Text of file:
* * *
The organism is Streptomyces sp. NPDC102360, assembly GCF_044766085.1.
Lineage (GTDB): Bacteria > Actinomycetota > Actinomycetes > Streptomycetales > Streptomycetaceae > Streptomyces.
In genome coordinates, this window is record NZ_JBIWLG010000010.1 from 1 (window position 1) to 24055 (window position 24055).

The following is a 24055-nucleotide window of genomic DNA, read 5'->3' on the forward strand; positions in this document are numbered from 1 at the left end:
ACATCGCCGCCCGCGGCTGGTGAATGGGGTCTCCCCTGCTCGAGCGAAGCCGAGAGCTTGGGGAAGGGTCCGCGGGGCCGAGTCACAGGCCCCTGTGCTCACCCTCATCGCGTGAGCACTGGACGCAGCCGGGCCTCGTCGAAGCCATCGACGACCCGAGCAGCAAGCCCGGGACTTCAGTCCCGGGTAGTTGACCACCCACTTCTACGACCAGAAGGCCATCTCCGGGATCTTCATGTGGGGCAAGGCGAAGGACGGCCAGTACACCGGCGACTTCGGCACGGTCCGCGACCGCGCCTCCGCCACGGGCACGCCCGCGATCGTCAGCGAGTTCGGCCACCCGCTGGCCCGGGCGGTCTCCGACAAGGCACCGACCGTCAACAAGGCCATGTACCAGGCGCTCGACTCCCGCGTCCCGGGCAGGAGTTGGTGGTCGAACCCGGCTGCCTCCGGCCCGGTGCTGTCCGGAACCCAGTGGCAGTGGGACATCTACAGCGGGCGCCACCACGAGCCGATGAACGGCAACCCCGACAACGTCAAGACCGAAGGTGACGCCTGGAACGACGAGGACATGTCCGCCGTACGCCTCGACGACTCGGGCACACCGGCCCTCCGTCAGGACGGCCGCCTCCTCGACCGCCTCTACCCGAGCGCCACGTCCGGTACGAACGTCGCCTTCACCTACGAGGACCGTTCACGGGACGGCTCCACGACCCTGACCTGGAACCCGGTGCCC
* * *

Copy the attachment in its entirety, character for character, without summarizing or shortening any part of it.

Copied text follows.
The organism is Streptomyces sp. NPDC102360, assembly GCF_044766085.1.
Lineage (GTDB): Bacteria > Actinomycetota > Actinomycetes > Streptomycetales > Streptomycetaceae > Streptomyces.
In genome coordinates, this window is record NZ_JBIWLG010000010.1 from 1 (window position 1) to 24055 (window position 24055).

The following is a 24055-nucleotide window of genomic DNA, read 5'->3' on the forward strand; positions in this document are numbered from 1 at the left end:
ACATCGCCGCCCGCGGCTGGTGAATGGGGTCTCCCCTGCTCGAGCGAAGCCGAGAGCTTGGGGAAGGGTCCGCGGGGCCGAGTCACAGGCCCCTGTGCTCACCCTCATCGCGTGAGCACTGGACGCAGCCGGGCCTCGTCGAAGCCATCGACGACCCGAGCAGCAAGCCCGGGACTTCAGTCCCGGGTAGTTGACCACCCACTTCTACGACCAGAAGGCCATCTCCGGGATCTTCATGTGGGGCAAGGCGAAGGACGGCCAGTACACCGGCGACTTCGGCACGGTCCGCGACCGCGCCTCCGCCACGGGCACGCCCGCGATCGTCAGCGAGTTCGGCCACCCGCTGGCCCGGGCGGTCTCCGACAAGGCACCGACCGTCAACAAGGCCATGTACCAGGCGCTCGACTCCCGCGTCCCGGGCAGGAGTTGGTGGTCGAACCCGGCTGCCTCCGGCCCGGTGCTGTCCGGAACCCAGTGGCAGTGGGACATCTACAGCGGGCGCCACCACGAGCCGATGAACGGCAACCCCGACAACGTCAAGACCGAAGGTGACGCCTGGAACGACGAGGACATGTCCGCCGTACGCCTCGACGACTCGGGCACACCGGCCCTCCGTCAGGACGGCCGCCTCCTCGACCGCCTCTACCCGAGCGCCACGTCCGGTACGAACGTCGCCTTCACCTACGAGGACCGTTCACGGGACGGCTCCACGACCCTGACCTGGAACCCGGTGCCC